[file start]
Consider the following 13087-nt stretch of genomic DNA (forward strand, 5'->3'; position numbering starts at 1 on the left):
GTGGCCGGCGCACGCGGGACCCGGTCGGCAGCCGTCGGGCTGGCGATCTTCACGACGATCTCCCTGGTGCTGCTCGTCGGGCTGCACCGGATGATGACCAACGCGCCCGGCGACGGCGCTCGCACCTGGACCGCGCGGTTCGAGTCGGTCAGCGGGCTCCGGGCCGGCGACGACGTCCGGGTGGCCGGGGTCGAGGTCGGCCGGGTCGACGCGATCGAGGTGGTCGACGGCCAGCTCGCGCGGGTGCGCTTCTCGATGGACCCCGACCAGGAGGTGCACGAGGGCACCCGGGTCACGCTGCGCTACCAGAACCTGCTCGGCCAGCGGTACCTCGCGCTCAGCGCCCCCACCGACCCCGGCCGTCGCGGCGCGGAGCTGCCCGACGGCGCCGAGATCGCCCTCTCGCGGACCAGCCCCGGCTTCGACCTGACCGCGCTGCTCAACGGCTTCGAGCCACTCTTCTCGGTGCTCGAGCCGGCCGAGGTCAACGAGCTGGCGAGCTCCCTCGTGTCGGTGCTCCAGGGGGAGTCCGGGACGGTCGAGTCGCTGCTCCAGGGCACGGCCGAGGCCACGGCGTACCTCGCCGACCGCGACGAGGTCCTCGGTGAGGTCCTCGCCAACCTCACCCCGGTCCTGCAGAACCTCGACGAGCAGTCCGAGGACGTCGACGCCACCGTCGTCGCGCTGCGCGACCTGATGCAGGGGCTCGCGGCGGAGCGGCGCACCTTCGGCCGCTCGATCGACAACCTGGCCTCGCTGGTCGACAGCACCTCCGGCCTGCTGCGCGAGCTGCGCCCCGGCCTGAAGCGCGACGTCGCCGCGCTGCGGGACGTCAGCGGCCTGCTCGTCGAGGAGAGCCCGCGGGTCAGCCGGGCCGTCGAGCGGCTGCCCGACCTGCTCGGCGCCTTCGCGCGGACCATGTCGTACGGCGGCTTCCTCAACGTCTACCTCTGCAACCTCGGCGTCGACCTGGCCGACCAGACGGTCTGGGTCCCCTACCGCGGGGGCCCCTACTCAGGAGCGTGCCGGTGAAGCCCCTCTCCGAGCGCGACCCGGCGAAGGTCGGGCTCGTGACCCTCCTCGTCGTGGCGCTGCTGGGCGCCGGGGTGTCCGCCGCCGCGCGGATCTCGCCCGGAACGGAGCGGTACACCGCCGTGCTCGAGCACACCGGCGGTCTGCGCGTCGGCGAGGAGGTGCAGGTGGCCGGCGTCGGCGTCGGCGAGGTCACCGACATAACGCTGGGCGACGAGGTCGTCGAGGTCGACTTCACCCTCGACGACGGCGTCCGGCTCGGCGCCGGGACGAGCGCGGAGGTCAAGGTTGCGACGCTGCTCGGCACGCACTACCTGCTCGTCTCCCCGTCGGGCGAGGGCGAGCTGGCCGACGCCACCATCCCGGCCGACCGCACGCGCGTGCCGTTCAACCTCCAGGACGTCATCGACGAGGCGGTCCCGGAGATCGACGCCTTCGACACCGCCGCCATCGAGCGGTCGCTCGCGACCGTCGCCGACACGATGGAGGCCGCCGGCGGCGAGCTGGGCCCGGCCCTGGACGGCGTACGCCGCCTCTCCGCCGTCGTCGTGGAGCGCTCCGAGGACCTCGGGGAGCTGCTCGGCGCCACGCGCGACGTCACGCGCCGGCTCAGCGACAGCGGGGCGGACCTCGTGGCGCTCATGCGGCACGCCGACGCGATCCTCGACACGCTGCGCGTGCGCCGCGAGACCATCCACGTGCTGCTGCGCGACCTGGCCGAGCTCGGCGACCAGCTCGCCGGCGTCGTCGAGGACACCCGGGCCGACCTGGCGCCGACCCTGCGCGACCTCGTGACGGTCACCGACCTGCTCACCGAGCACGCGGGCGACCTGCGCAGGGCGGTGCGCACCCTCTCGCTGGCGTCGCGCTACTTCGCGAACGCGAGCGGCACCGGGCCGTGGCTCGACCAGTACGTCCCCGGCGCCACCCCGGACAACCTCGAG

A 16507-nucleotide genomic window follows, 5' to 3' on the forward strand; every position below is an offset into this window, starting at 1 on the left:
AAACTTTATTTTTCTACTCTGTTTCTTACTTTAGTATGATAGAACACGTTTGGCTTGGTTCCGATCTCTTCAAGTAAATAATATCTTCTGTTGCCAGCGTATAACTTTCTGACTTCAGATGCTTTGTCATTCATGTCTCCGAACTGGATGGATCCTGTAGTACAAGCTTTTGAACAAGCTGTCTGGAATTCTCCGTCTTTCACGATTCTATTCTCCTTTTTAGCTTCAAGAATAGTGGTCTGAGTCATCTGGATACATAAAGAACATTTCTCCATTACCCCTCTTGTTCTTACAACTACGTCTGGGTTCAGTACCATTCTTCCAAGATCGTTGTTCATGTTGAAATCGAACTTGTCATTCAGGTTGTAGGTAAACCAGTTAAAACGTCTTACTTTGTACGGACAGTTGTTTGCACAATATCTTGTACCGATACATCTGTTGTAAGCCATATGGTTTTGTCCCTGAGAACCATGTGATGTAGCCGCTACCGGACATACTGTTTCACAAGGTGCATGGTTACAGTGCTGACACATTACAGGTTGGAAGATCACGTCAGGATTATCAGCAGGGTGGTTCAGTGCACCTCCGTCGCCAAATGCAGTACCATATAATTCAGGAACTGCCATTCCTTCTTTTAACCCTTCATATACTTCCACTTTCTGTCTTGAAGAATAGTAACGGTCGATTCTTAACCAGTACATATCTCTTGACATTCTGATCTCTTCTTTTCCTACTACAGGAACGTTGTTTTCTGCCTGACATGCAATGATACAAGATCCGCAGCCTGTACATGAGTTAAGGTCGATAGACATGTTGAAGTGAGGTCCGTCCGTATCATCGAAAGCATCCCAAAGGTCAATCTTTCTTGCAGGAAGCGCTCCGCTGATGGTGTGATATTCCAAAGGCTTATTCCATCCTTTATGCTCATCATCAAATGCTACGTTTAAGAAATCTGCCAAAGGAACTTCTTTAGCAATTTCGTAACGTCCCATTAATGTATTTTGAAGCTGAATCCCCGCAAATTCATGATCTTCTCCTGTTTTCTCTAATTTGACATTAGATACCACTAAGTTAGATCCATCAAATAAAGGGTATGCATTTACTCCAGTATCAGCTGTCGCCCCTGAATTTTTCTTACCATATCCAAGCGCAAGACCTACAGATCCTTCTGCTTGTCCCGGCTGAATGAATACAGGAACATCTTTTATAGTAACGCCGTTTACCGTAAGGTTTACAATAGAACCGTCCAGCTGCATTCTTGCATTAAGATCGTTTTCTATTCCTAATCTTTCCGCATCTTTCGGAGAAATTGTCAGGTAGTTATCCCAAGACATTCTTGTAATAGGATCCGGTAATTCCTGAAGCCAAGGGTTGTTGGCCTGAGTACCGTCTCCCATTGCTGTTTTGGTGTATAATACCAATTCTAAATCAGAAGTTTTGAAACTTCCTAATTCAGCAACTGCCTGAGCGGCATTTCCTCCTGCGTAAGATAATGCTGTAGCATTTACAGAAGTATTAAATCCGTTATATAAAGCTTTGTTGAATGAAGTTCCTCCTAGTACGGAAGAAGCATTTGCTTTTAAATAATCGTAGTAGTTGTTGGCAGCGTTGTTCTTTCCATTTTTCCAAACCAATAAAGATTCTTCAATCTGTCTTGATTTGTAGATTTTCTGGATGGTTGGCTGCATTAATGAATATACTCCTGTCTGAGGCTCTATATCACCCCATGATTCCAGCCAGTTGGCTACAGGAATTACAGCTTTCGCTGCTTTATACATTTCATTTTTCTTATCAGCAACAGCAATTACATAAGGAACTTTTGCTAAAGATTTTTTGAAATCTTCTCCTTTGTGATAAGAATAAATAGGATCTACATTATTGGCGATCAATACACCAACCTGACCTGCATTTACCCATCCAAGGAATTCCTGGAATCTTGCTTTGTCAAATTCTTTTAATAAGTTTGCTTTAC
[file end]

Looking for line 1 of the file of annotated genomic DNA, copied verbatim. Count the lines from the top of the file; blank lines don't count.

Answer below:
Consider the following 13087-nt stretch of genomic DNA (forward strand, 5'->3'; position numbering starts at 1 on the left):